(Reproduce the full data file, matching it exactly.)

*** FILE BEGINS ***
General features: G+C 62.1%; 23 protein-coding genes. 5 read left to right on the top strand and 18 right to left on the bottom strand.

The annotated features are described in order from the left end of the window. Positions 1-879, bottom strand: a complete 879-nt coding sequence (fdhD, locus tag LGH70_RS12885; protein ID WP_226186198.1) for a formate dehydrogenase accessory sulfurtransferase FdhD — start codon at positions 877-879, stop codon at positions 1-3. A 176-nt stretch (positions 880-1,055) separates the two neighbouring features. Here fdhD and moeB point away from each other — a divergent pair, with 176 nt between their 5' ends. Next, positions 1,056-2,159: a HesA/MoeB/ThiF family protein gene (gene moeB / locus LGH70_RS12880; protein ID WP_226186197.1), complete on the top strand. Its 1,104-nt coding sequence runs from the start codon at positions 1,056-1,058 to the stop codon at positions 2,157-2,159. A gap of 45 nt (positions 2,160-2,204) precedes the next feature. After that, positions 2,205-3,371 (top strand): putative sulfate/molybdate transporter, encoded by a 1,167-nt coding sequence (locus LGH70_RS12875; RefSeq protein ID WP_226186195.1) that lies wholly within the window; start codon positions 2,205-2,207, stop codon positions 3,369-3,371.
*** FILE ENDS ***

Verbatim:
General features: G+C 62.1%; 23 protein-coding genes. 5 read left to right on the top strand and 18 right to left on the bottom strand.

The annotated features are described in order from the left end of the window. Positions 1-879, bottom strand: a complete 879-nt coding sequence (fdhD, locus tag LGH70_RS12885; protein ID WP_226186198.1) for a formate dehydrogenase accessory sulfurtransferase FdhD — start codon at positions 877-879, stop codon at positions 1-3. A 176-nt stretch (positions 880-1,055) separates the two neighbouring features. Here fdhD and moeB point away from each other — a divergent pair, with 176 nt between their 5' ends. Next, positions 1,056-2,159: a HesA/MoeB/ThiF family protein gene (gene moeB / locus LGH70_RS12880; protein ID WP_226186197.1), complete on the top strand. Its 1,104-nt coding sequence runs from the start codon at positions 1,056-1,058 to the stop codon at positions 2,157-2,159. A gap of 45 nt (positions 2,160-2,204) precedes the next feature. After that, positions 2,205-3,371 (top strand): putative sulfate/molybdate transporter, encoded by a 1,167-nt coding sequence (locus LGH70_RS12875; RefSeq protein ID WP_226186195.1) that lies wholly within the window; start codon positions 2,205-2,207, stop codon positions 3,369-3,371.